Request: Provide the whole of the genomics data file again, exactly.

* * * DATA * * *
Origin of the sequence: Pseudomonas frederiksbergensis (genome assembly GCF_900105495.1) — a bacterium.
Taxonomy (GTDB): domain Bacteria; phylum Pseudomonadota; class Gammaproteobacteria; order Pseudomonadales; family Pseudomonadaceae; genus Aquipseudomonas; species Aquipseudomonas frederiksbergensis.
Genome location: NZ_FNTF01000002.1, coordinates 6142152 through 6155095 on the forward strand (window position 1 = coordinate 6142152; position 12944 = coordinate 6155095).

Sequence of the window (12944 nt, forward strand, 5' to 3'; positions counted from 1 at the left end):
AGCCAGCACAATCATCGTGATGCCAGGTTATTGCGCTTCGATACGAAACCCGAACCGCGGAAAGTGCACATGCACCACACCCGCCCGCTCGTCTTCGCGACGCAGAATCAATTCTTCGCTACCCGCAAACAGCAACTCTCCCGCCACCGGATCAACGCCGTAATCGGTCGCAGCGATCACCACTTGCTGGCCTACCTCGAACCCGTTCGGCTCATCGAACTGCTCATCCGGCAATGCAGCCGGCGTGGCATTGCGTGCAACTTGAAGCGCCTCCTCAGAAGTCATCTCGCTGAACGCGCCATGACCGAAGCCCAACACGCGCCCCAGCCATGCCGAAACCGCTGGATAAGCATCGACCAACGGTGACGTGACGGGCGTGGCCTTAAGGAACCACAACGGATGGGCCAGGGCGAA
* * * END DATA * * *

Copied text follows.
Origin of the sequence: Pseudomonas frederiksbergensis (genome assembly GCF_900105495.1) — a bacterium.
Taxonomy (GTDB): domain Bacteria; phylum Pseudomonadota; class Gammaproteobacteria; order Pseudomonadales; family Pseudomonadaceae; genus Aquipseudomonas; species Aquipseudomonas frederiksbergensis.
Genome location: NZ_FNTF01000002.1, coordinates 6142152 through 6155095 on the forward strand (window position 1 = coordinate 6142152; position 12944 = coordinate 6155095).

Sequence of the window (12944 nt, forward strand, 5' to 3'; positions counted from 1 at the left end):
AGCCAGCACAATCATCGTGATGCCAGGTTATTGCGCTTCGATACGAAACCCGAACCGCGGAAAGTGCACATGCACCACACCCGCCCGCTCGTCTTCGCGACGCAGAATCAATTCTTCGCTACCCGCAAACAGCAACTCTCCCGCCACCGGATCAACGCCGTAATCGGTCGCAGCGATCACCACTTGCTGGCCTACCTCGAACCCGTTCGGCTCATCGAACTGCTCATCCGGCAATGCAGCCGGCGTGGCATTGCGTGCAACTTGAAGCGCCTCCTCAGAAGTCATCTCGCTGAACGCGCCATGACCGAAGCCCAACACGCGCCCCAGCCATGCCGAAACCGCTGGATAAGCATCGACCAACGGTGACGTGACGGGCGTGGCCTTAAGGAACCACAACGGATGGGCCAGGGCGAA